As Trial Resumes, Leopoldo López Continues to Suffer Abuses of Justice
"What is the purpose of a trial in which one of the parties cannot produce a single evidence to defend itself? That's not a trial; it's an aberration to justice. This trial is an execution wall, I just want to state that."
- Leopoldo López
28th Trial Court of Caracas
Leopoldo Defense Team and Friends of a Free Venezuela File Complaints to OHCHR
On September 5, 2014, the defense team of Venezuelan opposition leader and prisoner of conscience Leopoldo López filed a petition to the UN Special Rapporteur on the Independence of Judges and Lawyers, part of the UN Office of the High Commissioner for Human Rights (OHCHR). Leopoldo's trial is proceeding with approximately 100 witnesses, 16 expert testimonies, seven reports, four videos and two on-site inspections for the prosecution. In stark contrast, the Venezuelan court has accepted only two defense witnesses out of 60 proposed by the defense. The submission asserts:
Throughout the legal proceedings, the government of Venezuela has violated international standards for due process of law under the International Covenant on Civil and Political Rights (ICCPR), 41 including the right to be tried before an independent and impartial judiciary, the right to be presumed innocent until proven guilty, the right to present a case and the right to have confidential attorney-client communications.
You can read the entire complaint here.
In addition, Friends of a Free Venezuela submitted a complaint to OHCHR's Committee Against Torture and Other Cruel, Inhuman, and Degrading Treatment on September 2. The complaint asserts that Leopoldo's continued solitary confinement is punishment for his political activities, and also details the egregious abuses committed against the six students accused of carrying out the crimes allegedly ordered by Leopoldo.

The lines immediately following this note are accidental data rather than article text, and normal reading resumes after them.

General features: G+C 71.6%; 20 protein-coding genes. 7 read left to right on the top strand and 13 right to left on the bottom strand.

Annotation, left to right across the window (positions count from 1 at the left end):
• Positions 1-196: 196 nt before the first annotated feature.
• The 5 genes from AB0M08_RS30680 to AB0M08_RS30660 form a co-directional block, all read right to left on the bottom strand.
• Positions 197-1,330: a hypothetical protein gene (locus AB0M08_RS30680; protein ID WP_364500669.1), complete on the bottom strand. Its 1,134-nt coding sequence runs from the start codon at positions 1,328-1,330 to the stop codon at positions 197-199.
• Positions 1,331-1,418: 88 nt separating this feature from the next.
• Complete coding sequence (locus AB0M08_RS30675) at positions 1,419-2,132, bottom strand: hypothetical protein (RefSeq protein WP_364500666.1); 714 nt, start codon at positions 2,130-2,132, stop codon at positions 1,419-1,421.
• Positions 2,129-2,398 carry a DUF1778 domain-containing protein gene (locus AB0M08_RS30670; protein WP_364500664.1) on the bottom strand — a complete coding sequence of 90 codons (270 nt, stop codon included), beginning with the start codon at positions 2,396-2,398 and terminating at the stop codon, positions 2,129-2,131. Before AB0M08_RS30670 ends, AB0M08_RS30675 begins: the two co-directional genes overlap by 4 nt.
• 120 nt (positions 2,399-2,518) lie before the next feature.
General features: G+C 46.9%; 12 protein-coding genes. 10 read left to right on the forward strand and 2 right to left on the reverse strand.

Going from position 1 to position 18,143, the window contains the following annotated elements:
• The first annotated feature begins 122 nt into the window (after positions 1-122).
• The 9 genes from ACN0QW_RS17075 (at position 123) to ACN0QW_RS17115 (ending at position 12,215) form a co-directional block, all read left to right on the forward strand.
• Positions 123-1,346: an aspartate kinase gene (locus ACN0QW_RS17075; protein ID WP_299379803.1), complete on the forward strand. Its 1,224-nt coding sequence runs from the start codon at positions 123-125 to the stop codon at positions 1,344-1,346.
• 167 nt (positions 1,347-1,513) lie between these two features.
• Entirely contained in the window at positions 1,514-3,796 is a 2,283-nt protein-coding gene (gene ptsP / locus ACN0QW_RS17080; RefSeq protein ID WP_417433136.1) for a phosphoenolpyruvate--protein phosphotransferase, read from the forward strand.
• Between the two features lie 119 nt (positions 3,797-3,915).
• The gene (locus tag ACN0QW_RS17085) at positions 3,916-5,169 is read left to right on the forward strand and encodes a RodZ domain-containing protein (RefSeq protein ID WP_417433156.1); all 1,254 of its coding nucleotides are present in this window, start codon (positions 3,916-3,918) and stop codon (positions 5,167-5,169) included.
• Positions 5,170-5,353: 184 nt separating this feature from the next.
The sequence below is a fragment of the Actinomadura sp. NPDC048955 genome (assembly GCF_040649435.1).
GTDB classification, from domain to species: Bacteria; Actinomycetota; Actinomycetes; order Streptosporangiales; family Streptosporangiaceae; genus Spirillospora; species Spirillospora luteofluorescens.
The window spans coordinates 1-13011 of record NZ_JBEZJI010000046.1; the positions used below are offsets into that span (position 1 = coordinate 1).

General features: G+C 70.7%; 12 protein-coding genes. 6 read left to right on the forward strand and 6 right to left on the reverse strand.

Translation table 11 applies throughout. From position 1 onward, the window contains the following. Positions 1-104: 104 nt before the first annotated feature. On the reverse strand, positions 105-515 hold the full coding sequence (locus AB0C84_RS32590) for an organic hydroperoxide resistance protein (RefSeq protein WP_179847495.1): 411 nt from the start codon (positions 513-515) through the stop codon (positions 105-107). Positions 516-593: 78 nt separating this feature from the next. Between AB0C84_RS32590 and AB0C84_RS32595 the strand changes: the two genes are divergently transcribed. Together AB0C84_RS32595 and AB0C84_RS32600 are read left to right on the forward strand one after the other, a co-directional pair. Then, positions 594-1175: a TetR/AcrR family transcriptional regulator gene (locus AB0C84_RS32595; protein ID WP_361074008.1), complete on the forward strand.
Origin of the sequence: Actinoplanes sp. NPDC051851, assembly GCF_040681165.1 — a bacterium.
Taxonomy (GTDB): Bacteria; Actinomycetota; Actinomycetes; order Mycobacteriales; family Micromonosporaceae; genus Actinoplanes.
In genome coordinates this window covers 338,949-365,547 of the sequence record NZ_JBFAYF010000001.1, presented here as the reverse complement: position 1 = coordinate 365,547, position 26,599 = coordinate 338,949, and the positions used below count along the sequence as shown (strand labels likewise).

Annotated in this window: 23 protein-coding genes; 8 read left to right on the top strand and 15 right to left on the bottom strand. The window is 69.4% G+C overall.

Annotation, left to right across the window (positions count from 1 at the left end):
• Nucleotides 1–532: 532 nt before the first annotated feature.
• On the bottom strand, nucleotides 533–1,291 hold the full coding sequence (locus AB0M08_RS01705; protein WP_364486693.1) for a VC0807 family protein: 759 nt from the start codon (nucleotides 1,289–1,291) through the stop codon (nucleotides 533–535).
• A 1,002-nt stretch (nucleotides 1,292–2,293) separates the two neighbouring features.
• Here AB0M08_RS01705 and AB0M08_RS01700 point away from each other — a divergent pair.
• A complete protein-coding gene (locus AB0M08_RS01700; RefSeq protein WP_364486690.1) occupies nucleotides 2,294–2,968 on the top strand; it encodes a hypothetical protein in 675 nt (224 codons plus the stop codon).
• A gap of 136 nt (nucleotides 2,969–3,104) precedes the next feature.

You can read the entire submission here.
Washington Post: Government of Venezuela Disregards Evidence in Leopoldo's Trial
On September 1, the Washington Post blasted the trial, which resumed on August 28. The article compared the trial to a railroad, moving along towards a pre-determined outcome with no regard to actual evidence.
El Tiempo: Leopoldo Maintains Focus, Despite Imprisonment
Last month, in an interview with El Tiempo newspaper in the 28th Trial Court of Caracas, Leopoldo showed remarkable clarity, despite being imprisoned and subject to solitary confinement:
"When I went to prison, one of the colonels treated me very kindly and said 'look, here in prison one can decide two things: to grow as a prisoner or to grow as a man,' and I decided the latter; I try to use my isolation and my loneliness to grow. I paint, learn how to play cuatro, read everything I can, write and do everything possible so that this jail does not become a frustration."
The article provides one of the most detailed accounts yet of the daily life of one of Latin America's most prominent political prisoners. For the English version of the article, click here.